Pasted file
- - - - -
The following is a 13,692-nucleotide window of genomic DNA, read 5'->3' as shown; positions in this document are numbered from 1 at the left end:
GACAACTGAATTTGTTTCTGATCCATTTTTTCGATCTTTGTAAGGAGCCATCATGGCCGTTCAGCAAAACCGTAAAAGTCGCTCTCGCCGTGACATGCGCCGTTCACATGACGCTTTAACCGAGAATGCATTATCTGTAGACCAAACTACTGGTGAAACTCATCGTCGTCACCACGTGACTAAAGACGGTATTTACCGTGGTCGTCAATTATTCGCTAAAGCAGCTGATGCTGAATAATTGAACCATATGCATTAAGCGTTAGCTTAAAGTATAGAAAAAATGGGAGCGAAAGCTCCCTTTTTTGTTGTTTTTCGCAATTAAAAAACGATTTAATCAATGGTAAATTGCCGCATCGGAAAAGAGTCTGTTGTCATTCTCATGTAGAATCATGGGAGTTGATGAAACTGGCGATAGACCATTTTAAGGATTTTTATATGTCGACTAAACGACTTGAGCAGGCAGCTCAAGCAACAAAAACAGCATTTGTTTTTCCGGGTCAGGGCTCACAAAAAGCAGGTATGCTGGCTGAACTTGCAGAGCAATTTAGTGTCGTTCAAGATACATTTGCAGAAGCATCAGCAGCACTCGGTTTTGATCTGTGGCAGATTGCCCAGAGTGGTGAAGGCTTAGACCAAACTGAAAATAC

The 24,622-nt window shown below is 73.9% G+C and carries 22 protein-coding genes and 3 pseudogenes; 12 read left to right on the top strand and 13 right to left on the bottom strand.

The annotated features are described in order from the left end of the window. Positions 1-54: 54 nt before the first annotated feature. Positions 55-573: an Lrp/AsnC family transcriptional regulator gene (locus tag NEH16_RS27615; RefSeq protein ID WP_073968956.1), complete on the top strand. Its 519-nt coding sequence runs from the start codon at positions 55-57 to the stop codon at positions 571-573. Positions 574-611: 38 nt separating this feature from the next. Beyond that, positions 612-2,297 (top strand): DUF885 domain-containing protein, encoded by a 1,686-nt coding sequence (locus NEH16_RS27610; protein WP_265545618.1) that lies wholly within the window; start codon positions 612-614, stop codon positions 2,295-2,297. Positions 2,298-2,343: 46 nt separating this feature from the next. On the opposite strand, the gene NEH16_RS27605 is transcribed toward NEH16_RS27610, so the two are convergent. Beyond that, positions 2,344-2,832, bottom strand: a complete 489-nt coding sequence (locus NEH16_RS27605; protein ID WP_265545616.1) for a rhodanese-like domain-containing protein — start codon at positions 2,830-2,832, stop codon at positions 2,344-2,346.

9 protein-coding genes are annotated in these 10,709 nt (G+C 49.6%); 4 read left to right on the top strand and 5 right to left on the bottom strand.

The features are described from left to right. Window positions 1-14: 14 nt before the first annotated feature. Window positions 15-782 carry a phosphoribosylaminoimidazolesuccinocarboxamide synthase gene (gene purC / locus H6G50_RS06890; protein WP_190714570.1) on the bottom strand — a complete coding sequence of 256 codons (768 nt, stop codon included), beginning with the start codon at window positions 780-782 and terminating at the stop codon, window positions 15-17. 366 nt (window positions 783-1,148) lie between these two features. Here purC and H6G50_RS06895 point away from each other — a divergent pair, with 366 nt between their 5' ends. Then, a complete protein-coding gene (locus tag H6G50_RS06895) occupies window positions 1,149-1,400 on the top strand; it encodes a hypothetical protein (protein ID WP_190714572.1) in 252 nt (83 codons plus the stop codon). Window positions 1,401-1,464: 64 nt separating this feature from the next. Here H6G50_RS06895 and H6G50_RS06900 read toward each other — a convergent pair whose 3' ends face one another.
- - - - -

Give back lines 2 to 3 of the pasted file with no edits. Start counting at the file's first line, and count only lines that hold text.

GACAACTGAATTTGTTTCTGATCCATTTTTTCGATCTTTGTAAGGAGCCATCATGGCCGTTCAGCAAAACCGTAAAAGTCGCTCTCGCCGTGACATGCGCCGTTCACATGACGCTTTAACCGAGAATGCATTATCTGTAGACCAAACTACTGGTGAAACTCATCGTCGTCACCACGTGACTAAAGACGGTATTTACCGTGGTCGTCAATTATTCGCTAAAGCAGCTGATGCTGAATAATTGAACCATATGCATTAAGCGTTAGCTTAAAGTATAGAAAAAATGGGAGCGAAAGCTCCCTTTTTTGTTGTTTTTCGCAATTAAAAAACGATTTAATCAATGGTAAATTGCCGCATCGGAAAAGAGTCTGTTGTCATTCTCATGTAGAATCATGGGAGTTGATGAAACTGGCGATAGACCATTTTAAGGATTTTTATATGTCGACTAAACGACTTGAGCAGGCAGCTCAAGCAACAAAAACAGCATTTGTTTTTCCGGGTCAGGGCTCACAAAAAGCAGGTATGCTGGCTGAACTTGCAGAGCAATTTAGTGTCGTTCAAGATACATTTGCAGAAGCATCAGCAGCACTCGGTTTTGATCTGTGGCAGATTGCCCAGAGTGGTGAAGGCTTAGACCAAACTGAAAATAC

The 24,622-nt window shown below is 73.9% G+C and carries 22 protein-coding genes and 3 pseudogenes; 12 read left to right on the top strand and 13 right to left on the bottom strand.